Nearly every building on the island of Barbuda was destroyed by Hurricane Irma as it crashed into the island on 6 September, and now continues to cut a swathe across the Caribbean.

Prime Minister Gaston Browne of Antigua and Barbuda described how the island is "literally a rubble" and estimates as a much as 95% of the homes on the tiny island have experienced some sort of damage.

Browne said he saw the extent of the damage in Barbuda during a rough "aerial survey" and believes around 60% of the some 1,400 residents on the island have been left homeless by Irma.

Describing the devastation affecting those who live on the island, Browne told local TV and radio station ABS: "They would have lost at least part of their roofs, some people have lost whole roofs, some properties have been completely destroyed.

"It is absolutely heart-wrenching. I mean the infrastructure, the utilities infrastructure, is damaged. The psychical infrastructure was damaged.

"You'd recognise too that the island is literally underwater and that in itself represents a serious threat in terms of mosquito-borne diseases and we have to be very careful. I'm at the view that, as it stands now, Barbuda is barely habitable."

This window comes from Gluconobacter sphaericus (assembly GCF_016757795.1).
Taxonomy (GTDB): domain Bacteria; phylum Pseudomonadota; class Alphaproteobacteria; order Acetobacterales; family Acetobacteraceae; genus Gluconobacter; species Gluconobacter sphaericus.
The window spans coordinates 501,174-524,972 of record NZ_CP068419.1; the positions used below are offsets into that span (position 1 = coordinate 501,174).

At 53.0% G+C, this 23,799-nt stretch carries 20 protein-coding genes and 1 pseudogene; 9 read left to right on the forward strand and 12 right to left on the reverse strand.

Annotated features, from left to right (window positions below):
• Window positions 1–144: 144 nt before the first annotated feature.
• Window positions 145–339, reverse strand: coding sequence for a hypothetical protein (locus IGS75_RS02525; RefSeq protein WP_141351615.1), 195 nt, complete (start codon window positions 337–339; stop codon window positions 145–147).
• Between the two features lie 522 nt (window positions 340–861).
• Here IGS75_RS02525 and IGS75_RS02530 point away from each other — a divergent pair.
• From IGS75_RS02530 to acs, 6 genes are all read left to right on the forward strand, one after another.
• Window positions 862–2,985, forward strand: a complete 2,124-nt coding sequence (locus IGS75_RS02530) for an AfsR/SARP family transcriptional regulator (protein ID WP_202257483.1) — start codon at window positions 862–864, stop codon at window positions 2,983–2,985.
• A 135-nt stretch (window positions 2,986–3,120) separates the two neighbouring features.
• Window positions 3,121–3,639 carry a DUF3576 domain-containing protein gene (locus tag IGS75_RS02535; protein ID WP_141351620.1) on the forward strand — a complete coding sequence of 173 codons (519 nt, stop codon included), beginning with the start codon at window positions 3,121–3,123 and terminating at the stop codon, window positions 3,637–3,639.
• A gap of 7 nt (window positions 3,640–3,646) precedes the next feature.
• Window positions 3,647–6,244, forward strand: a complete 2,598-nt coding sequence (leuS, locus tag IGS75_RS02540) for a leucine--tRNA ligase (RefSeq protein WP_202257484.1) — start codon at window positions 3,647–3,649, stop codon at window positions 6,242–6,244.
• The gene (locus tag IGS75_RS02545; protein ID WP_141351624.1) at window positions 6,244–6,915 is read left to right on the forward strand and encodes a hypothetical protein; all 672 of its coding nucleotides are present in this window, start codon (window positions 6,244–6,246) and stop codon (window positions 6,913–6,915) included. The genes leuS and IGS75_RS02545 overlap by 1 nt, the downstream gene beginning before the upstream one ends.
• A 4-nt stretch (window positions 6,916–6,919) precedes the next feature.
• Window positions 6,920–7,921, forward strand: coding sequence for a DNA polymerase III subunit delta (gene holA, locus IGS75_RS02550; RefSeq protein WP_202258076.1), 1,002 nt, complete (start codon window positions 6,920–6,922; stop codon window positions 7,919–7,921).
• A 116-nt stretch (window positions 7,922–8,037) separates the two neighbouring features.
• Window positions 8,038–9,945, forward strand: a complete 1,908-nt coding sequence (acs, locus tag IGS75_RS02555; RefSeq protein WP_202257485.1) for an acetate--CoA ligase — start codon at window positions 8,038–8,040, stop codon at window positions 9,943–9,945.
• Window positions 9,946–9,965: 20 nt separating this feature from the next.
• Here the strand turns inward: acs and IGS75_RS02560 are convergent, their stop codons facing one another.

Browne added that the island is also under threat from another storm, Hurricane Jose, which is currently gathering strength in the Atlantic Basin along with Hurricane Katia.

At least six people have died so far as the Category 5 Hurricane Irma makes its way across the Caribbean. A two-year-old boy in Barbuda died as his family tried to escape a home damaged by the storm.

Irma eventually moved onto the Puerto Rico, with the country's capital San Juan experiencing winds of up to 100mph (160kph). More than 600,000 people are without power and nearly 50,000 without water on the island, with at least 14 hospitals using generators after losing power.

The US National Hurricane Center predicts Irma will remain a Category 4 or 5 as passes just north of the Dominican Republic and Haiti. It is expected to skirt past Cuba on Friday night (8 September) into Saturday before heading north towards Florida on Sunday (10 September).

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A street is flooded during the passing of Hurricane Irma on September 6, 2017 in Fajardo, Puerto RicoGetty

Governor Rick Scott has planned to activate 7,000 National Guard soldiers to deal with Irma, which he warned is "bigger, faster and stronger" than Hurricane Andrew, which wiped out entire neighbourhoods in south Florida 25 years ago.

The UN estimates that as many as 37 million people will eventually be affected by Irma. Spokesperson Stephane Dujarric said the UN has deployed a humanitarian team to Barbados to work with the Caribbean Disaster Emergency Management Agency to help hurricane victims when it hits the island.

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The expected path of Hurricane IrmaDaniele Palumbo